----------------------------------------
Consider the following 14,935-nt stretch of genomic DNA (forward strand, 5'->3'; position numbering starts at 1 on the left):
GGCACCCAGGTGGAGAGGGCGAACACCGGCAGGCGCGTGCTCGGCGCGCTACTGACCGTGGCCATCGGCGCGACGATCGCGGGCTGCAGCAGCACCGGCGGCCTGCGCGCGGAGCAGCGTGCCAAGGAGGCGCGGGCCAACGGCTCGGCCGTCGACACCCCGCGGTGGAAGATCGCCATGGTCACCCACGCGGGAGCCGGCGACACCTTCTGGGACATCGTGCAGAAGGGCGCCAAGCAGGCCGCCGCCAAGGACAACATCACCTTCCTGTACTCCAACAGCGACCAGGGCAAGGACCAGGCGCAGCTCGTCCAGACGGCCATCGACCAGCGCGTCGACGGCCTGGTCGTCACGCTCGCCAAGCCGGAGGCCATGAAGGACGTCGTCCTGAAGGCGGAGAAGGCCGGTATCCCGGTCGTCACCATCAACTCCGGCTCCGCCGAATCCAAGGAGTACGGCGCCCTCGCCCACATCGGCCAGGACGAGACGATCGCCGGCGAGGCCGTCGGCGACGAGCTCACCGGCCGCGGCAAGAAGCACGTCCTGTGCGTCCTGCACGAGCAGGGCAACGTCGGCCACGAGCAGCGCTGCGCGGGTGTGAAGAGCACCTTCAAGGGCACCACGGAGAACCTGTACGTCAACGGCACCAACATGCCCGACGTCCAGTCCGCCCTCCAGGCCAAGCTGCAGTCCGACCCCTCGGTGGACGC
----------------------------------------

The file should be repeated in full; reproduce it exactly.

Consider the following 14,935-nt stretch of genomic DNA (forward strand, 5'->3'; position numbering starts at 1 on the left):
GGCACCCAGGTGGAGAGGGCGAACACCGGCAGGCGCGTGCTCGGCGCGCTACTGACCGTGGCCATCGGCGCGACGATCGCGGGCTGCAGCAGCACCGGCGGCCTGCGCGCGGAGCAGCGTGCCAAGGAGGCGCGGGCCAACGGCTCGGCCGTCGACACCCCGCGGTGGAAGATCGCCATGGTCACCCACGCGGGAGCCGGCGACACCTTCTGGGACATCGTGCAGAAGGGCGCCAAGCAGGCCGCCGCCAAGGACAACATCACCTTCCTGTACTCCAACAGCGACCAGGGCAAGGACCAGGCGCAGCTCGTCCAGACGGCCATCGACCAGCGCGTCGACGGCCTGGTCGTCACGCTCGCCAAGCCGGAGGCCATGAAGGACGTCGTCCTGAAGGCGGAGAAGGCCGGTATCCCGGTCGTCACCATCAACTCCGGCTCCGCCGAATCCAAGGAGTACGGCGCCCTCGCCCACATCGGCCAGGACGAGACGATCGCCGGCGAGGCCGTCGGCGACGAGCTCACCGGCCGCGGCAAGAAGCACGTCCTGTGCGTCCTGCACGAGCAGGGCAACGTCGGCCACGAGCAGCGCTGCGCGGGTGTGAAGAGCACCTTCAAGGGCACCACGGAGAACCTGTACGTCAACGGCACCAACATGCCCGACGTCCAGTCCGCCCTCCAGGCCAAGCTGCAGTCCGACCCCTCGGTGGACGC